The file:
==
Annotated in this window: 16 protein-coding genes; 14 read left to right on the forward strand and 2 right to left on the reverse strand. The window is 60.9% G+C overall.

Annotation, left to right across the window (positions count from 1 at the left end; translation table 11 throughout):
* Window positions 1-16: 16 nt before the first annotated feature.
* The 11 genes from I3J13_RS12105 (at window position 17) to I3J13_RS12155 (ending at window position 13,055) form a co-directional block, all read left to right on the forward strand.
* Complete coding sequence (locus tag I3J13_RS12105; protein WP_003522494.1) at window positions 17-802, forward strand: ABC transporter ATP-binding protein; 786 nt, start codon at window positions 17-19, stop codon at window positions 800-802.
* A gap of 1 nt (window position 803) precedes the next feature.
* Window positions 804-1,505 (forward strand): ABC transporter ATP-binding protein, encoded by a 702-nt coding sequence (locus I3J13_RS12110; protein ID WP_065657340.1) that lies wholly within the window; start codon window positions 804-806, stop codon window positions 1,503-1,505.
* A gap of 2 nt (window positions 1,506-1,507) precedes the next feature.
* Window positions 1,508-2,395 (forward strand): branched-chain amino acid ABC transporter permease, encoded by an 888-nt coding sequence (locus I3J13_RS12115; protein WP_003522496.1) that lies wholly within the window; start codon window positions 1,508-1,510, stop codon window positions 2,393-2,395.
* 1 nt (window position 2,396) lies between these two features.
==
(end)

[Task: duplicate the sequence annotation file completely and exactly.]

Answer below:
Annotated in this window: 16 protein-coding genes; 14 read left to right on the forward strand and 2 right to left on the reverse strand. The window is 60.9% G+C overall.

Annotation, left to right across the window (positions count from 1 at the left end; translation table 11 throughout):
* Window positions 1-16: 16 nt before the first annotated feature.
* The 11 genes from I3J13_RS12105 (at window position 17) to I3J13_RS12155 (ending at window position 13,055) form a co-directional block, all read left to right on the forward strand.
* Complete coding sequence (locus tag I3J13_RS12105; protein WP_003522494.1) at window positions 17-802, forward strand: ABC transporter ATP-binding protein; 786 nt, start codon at window positions 17-19, stop codon at window positions 800-802.
* A gap of 1 nt (window position 803) precedes the next feature.
* Window positions 804-1,505 (forward strand): ABC transporter ATP-binding protein, encoded by a 702-nt coding sequence (locus I3J13_RS12110; protein ID WP_065657340.1) that lies wholly within the window; start codon window positions 804-806, stop codon window positions 1,503-1,505.
* A gap of 2 nt (window positions 1,506-1,507) precedes the next feature.
* Window positions 1,508-2,395 (forward strand): branched-chain amino acid ABC transporter permease, encoded by an 888-nt coding sequence (locus I3J13_RS12115; protein WP_003522496.1) that lies wholly within the window; start codon window positions 1,508-1,510, stop codon window positions 2,393-2,395.
* 1 nt (window position 2,396) lies between these two features.